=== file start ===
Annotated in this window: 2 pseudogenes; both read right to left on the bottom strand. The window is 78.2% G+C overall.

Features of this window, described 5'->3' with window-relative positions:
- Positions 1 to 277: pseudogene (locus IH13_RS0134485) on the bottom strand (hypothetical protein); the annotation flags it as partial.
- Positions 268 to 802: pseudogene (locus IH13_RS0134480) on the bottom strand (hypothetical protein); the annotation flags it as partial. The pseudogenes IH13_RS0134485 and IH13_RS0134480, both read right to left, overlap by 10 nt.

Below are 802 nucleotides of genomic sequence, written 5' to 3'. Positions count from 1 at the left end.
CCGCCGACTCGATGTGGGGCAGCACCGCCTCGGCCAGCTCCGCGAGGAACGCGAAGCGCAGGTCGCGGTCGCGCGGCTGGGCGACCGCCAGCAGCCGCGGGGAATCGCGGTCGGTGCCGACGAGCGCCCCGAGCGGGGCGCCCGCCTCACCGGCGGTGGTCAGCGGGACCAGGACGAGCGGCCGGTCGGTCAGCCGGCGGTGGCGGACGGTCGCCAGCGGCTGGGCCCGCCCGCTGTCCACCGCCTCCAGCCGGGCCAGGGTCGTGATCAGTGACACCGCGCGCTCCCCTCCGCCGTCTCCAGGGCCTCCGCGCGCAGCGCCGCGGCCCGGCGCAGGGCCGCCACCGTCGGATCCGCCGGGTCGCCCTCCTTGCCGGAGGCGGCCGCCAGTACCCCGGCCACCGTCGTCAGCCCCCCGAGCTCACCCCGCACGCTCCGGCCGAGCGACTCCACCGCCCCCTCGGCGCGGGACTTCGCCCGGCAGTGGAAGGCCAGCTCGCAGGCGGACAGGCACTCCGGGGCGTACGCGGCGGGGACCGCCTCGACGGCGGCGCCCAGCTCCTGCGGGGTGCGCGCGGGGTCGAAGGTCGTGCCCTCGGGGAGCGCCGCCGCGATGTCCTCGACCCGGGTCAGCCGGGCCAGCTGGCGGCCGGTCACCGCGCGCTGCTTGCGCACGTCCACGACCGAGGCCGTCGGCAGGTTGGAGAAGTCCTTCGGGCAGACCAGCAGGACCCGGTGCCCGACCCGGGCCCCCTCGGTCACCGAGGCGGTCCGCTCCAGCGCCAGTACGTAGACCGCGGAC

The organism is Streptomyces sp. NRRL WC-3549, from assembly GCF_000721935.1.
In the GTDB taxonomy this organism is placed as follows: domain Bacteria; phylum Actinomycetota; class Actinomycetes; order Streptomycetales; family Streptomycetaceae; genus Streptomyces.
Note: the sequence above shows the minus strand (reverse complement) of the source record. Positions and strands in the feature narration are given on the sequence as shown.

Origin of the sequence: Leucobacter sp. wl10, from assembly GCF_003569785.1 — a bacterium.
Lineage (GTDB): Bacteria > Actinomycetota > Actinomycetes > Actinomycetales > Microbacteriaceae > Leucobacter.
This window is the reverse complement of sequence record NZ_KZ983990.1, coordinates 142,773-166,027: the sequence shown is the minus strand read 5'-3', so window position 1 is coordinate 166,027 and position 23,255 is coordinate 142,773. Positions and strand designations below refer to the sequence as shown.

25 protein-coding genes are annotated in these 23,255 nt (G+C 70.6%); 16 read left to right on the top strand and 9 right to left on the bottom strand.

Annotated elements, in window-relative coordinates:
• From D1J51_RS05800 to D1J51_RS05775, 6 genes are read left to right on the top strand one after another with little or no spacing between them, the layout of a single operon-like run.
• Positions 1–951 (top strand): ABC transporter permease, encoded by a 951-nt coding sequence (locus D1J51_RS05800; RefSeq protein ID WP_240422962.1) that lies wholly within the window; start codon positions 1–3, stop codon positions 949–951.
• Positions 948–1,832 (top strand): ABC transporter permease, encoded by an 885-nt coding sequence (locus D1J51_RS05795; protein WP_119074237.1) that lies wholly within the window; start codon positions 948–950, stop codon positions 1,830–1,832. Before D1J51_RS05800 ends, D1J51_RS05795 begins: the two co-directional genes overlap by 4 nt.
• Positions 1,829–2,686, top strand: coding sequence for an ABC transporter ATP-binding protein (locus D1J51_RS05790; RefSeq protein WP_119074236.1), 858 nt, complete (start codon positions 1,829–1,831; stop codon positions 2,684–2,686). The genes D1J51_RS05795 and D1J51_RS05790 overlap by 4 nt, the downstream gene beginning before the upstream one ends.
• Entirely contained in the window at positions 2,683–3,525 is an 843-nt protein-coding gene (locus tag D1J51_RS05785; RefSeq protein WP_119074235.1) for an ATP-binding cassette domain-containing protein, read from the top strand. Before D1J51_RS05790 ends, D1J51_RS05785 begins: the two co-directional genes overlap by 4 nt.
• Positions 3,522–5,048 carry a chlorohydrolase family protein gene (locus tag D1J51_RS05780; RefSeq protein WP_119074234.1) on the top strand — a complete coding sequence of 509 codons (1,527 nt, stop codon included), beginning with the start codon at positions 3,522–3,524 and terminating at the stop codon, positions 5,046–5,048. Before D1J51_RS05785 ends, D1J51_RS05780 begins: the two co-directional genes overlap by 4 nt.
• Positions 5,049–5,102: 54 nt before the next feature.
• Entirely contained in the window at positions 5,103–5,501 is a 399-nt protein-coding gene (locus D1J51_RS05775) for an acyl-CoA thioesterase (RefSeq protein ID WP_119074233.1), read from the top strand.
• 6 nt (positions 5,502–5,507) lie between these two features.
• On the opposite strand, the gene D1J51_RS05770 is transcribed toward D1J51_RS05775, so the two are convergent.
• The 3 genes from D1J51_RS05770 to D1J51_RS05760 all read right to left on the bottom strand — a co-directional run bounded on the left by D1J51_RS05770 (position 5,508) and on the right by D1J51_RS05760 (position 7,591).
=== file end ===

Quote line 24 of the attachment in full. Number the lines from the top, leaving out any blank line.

• On the opposite strand, the gene D1J51_RS05770 is transcribed toward D1J51_RS05775, so the two are convergent.